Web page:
I’m going to assume you meant 3.1 lbs platter weight. Actually that was pretty common weight for direct drive platters of this vintage. Very late 70s TTs lightened the platters further and the 80s?… let’s not even talk about that. Technics paltters from this vintage weighed 3.3 lbs. Thorens platters were about 6.5 pounds as were some of the older Duals like the 1229, 1219 and 1019 . The Dual 701 (including rotor) was 9 lbs and the Linn Sondek’s naked platter was 9.5 lbs!
I believe platter weight, rigidity and inertness play a large a role in a turntable’s actual sound (or lack of it) as does the quality of the main bearing. This is one of the reasons Linn LP12 became legendary for it’s great “sound”. Belt drives have a distinct advantage in that they lend themselves to the use of high quality, precision machined main bearings. Direct drives unfortunately have to rely on the motor shaft acting as the main bearing which is not ideal. Never the less some of the direct Drives were pretty damn good inluding many of the Kenwoods such as the KD3070. Kenwood TTs are really well constructed especially the higher models like the KD-500/550, KD 600/650 and KD 750. None of these Kenwoods were very well isolated however so users employed a variety of custom feet and mounting systems. That plus other tweeks like mortite appled to the underside of the platter Made them perform close to high end TTs at a much lower cost.
Wow great to hear the good reviews I managed to grab actually rescue a 3070 at a junk yard sale. I think I paid 10 bucks. Much to my happiness although the cover is broken and it’s missing a leg, today after cleaning it up and a little tlc. The relic sounds awesome although I had to borrow the head shell from my 1200. I’m glad to hear it’s a well regarded turntable and obviously somewhat bullet proof. I should have taken a picture of it dumped on the ground when I found it. Lol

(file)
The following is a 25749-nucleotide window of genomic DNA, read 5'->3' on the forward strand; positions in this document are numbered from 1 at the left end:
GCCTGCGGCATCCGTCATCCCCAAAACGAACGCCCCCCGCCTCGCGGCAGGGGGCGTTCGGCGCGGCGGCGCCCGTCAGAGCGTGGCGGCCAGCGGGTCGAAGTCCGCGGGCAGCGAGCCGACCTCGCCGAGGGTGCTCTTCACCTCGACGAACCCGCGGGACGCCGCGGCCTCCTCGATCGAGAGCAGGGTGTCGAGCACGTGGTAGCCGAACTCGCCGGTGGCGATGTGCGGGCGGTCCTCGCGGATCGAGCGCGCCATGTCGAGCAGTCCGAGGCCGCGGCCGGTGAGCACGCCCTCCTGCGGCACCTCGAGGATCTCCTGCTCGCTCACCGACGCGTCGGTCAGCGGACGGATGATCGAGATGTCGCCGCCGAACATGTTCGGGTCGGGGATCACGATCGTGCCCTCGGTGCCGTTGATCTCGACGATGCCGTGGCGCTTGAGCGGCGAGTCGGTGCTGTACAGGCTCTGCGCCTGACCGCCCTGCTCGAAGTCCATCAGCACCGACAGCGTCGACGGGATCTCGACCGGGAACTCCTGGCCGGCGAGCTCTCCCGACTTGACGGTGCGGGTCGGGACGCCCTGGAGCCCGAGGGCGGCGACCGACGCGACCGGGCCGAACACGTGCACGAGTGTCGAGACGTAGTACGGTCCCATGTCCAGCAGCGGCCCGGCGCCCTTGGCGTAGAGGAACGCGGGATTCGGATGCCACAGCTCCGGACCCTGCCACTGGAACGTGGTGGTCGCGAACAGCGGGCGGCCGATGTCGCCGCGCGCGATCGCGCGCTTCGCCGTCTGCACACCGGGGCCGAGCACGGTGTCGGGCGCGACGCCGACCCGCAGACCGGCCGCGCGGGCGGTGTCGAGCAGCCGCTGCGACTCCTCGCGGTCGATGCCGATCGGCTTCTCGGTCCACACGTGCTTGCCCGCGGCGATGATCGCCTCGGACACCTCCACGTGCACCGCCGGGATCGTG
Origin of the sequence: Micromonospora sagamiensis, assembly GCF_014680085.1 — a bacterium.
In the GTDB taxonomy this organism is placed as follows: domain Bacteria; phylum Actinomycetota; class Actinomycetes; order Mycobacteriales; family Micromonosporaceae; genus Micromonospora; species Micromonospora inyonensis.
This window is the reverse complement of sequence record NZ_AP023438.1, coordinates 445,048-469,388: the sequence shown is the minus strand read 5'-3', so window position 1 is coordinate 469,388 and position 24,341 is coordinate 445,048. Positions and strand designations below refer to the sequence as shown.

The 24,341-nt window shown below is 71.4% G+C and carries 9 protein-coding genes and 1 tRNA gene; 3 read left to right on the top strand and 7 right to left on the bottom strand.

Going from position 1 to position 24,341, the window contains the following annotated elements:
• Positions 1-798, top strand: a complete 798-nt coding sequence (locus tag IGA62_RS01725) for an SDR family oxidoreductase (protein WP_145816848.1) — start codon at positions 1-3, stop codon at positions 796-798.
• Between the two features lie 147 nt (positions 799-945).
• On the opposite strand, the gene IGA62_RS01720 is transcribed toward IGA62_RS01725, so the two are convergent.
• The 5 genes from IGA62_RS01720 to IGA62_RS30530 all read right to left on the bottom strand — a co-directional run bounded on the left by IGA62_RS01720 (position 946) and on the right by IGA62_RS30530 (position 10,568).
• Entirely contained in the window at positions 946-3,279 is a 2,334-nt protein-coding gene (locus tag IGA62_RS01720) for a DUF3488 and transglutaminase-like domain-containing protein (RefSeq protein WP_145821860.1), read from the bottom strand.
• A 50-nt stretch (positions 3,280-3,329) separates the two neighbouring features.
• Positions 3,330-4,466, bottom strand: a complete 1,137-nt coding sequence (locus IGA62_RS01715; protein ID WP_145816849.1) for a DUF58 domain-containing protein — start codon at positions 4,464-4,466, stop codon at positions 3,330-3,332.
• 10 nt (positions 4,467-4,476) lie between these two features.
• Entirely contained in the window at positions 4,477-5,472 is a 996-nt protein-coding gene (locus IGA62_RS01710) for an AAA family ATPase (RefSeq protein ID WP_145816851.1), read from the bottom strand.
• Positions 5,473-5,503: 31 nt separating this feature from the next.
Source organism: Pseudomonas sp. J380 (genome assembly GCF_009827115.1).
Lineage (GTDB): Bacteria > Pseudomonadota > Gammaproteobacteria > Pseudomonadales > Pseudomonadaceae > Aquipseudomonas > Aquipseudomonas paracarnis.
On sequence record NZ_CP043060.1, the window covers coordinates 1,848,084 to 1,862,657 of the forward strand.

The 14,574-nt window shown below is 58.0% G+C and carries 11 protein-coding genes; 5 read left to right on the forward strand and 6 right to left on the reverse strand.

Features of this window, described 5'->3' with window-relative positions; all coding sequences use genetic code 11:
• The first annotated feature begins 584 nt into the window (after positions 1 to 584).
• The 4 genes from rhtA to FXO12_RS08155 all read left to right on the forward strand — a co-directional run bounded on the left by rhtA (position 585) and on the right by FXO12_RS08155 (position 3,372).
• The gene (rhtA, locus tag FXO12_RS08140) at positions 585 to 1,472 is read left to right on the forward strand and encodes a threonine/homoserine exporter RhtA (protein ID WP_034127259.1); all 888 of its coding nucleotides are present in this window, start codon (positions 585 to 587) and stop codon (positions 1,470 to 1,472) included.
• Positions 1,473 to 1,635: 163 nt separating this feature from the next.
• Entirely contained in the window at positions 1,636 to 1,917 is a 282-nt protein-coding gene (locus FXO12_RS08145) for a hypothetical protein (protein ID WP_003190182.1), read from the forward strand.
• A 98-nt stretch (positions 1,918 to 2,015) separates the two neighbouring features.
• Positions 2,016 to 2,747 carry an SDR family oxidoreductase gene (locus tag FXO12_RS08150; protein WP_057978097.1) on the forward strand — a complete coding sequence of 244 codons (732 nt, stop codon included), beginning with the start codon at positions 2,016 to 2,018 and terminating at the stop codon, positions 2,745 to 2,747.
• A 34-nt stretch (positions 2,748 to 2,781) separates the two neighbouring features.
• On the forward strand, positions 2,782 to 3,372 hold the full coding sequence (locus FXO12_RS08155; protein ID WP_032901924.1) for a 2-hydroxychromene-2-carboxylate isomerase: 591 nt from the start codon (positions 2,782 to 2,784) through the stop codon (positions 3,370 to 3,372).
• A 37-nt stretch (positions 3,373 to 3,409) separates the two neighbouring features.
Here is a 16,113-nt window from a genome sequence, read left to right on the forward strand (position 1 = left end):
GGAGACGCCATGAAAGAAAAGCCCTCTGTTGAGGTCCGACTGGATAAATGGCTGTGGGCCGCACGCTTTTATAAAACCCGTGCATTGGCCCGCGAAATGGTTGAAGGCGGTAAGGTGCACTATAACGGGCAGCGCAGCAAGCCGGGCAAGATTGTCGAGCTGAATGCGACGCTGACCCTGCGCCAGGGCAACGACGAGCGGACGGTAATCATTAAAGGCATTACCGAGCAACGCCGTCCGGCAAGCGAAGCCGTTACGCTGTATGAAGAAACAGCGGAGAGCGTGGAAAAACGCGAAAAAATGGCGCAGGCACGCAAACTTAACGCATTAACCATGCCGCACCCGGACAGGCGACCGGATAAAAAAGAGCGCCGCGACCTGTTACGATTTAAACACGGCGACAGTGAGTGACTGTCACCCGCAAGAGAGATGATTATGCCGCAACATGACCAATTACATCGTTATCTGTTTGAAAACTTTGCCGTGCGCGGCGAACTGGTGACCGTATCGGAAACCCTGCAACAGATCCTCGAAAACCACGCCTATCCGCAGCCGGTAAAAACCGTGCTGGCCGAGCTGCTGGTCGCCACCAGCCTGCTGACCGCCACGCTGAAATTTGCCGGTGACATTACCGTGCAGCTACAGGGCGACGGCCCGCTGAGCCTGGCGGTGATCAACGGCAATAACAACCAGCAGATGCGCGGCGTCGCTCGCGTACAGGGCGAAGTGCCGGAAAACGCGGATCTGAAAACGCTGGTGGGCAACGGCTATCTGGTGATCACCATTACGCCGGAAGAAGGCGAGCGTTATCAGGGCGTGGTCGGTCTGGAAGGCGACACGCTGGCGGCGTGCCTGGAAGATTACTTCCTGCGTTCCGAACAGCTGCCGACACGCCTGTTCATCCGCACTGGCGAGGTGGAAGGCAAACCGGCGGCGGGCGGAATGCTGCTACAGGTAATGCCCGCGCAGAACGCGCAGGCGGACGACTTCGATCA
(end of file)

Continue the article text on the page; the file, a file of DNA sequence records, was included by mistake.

I have the Kenwood Model # KD-7030 Direct Drive w/ Strobe. I need a cartridge and stylus for it. Does anyone know what type and brand would be compatible with this turntable? Thank you Barry Crum
I have a rega rp6 and a Technica sl 1210 also a pioneer PL 600 ,I finally hook the Kenwood 3070 to my Yamaha a- 1000 using two different cartridge r
Denon 103r and audio Technica 740 cartridge was shock by how good this tt sound !
I just thought I’d look to see what I might find online regarding my KD 3070 that I’ve had since 1981, and came across your mention of it. One thing that you mentioned made my son and I laugh—you said it was built like a Sherman tank. That is a very true statement— here’s my proof. A few months after buying it, my brother and I were traveling thru Utah on our way back to school when he fell asleep and ended up rolling the car twice before it landed on its wheels facing the opposite direction that we were traveling (neither of us were hurt). My KD 3070 was in the trunk and enjoyed the roll with us. Well, 39 years later it is still cranking out beautiful music and allowing my son and I many ours of share music appreciation! At half the age of the turntable, he has come to live listening to the special music experience attached to vinyl. We find most of our collection at Everyday Music , in their used stacks— a wonderful way to spend time with my son!